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Thread: martini henry MK IV

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  1. #11
    Member Richardwv's Avatar
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    Yours is a straight up legit MK IV rifle transferred from a Brit arsenal in India to Nepal in 1908. It started life as a second pattern of the never issued Enfield-Martini (EM) in .40 cal. Save for the pattern room, all EM rifles never left Enfield before being converted to MH MK IV rifles in 577/450. The EM came in 2 patterns. The first pattern had a number of receiver features that made the receiver uneconomic for reuse in the MK IV program and hence they used new receivers with the "IV" centered under the lock viewer's mark. The second pattern EM rifle receivers were reused and converted to "IV" markings by striking a "V" next to the "I" on the receiver as stamped when it was an EM rifle, making the mark off-center. The third pattern MK IV rifles were assembled from previously unused parts and don't show the signs of conversion, such as the lock markings, the plugged buttstock and "EM" being struck out on the block and a few other parts. We used to follow the guru of Martinis (Skennertonicon's) labeling of the three types sequentially as described as "A", "B" and "C". However this has been found to be in disagreement with recently uncovered notes from Enfield made during the conversions. Let the academics argue which is which, since it doesn't change what they were and what they were converted to.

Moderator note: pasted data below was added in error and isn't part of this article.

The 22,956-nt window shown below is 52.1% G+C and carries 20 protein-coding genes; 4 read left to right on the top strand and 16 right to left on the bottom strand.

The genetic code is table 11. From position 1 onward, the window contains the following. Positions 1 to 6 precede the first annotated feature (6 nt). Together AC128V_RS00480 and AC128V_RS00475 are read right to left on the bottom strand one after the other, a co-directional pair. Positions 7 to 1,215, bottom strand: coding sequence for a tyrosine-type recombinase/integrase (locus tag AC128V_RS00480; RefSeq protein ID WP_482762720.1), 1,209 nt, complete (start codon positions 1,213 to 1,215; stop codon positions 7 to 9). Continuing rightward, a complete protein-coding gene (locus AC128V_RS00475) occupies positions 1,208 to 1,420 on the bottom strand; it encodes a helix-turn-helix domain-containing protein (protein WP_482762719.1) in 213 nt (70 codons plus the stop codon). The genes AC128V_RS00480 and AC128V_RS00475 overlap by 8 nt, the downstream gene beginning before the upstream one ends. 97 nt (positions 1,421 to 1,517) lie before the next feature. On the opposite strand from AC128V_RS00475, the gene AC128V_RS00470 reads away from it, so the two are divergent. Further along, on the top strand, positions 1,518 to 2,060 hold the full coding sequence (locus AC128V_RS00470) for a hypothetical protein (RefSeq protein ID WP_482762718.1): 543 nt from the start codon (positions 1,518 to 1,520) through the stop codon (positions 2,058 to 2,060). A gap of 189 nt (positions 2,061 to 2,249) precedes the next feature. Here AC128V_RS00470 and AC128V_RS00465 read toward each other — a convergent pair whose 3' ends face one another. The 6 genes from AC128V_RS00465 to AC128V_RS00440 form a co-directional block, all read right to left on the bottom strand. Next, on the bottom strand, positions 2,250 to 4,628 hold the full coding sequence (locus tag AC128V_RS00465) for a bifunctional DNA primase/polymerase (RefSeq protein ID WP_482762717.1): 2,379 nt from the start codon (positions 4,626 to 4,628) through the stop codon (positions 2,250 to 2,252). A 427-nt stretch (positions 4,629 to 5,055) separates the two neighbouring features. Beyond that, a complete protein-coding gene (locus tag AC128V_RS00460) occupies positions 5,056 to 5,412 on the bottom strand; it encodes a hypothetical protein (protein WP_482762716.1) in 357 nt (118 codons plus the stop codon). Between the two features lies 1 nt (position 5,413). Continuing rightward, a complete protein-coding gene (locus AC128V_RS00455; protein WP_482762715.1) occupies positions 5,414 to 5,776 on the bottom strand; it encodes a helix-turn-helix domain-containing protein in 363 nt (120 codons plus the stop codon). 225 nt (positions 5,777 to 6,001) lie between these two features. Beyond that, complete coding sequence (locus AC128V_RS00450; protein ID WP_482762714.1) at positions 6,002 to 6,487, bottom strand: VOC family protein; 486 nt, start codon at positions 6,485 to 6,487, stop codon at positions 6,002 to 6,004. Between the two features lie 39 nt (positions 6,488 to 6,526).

The Nepal shipments involved rifles mainly held in Brit arsenals in India and the rifles were refurbished/repaired as needed prior to being shipped. The MK II rifles generally went first and the MK IV rifles followed. It appears that the main shipping date for MK IV rifles was 1906, so the subject rifle would have been one of the last ones shipped. Many of the Nepal rifles show part changes not in keeping with the above described rework of the EM to the MK IV. This can be ascribed to the simple fact that during the subsequent refurb/repair in India there was no incentive for workers to keep a given rifle's parts together to satisfy collectors a century hence.....after all, to someone working the refurb, MK IV parts were MK IV parts. It is all part of the rifle's history and does not make it a "parts rifle."

    As for the exterior barrel pitting, after handling literally hundreds of these rifles I've never seen one with pitting deeper than the typical dovetail slot cut for sights....with most of the "nasty pitting" being much much less. There is a lot of quality steel there and I wouldn't hesitate to shoot any of them. The 577/450 operates at around 26,000 psi...or 2,000 psi above the venerable (and even older) standard .22 long rifle. This is a far cry from the modern cartridges operating at twice that pressure. Everyone must do what they believe is safe, but exterior barrel pitting on a MH is the least of my concerns in shooting antique firearms.
    Savoring life one cartridge at a time.......

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  4. #12
    Senior Member englishman_ca's Avatar
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    The markings on the butt stock suggest to me that the rifle came out of Rawulpindi Arsenal stores in India on its journey to Nepal in 1908.

    Last edited by englishman_ca; 11-05-2017 at 10:13 AM. Reason: speling

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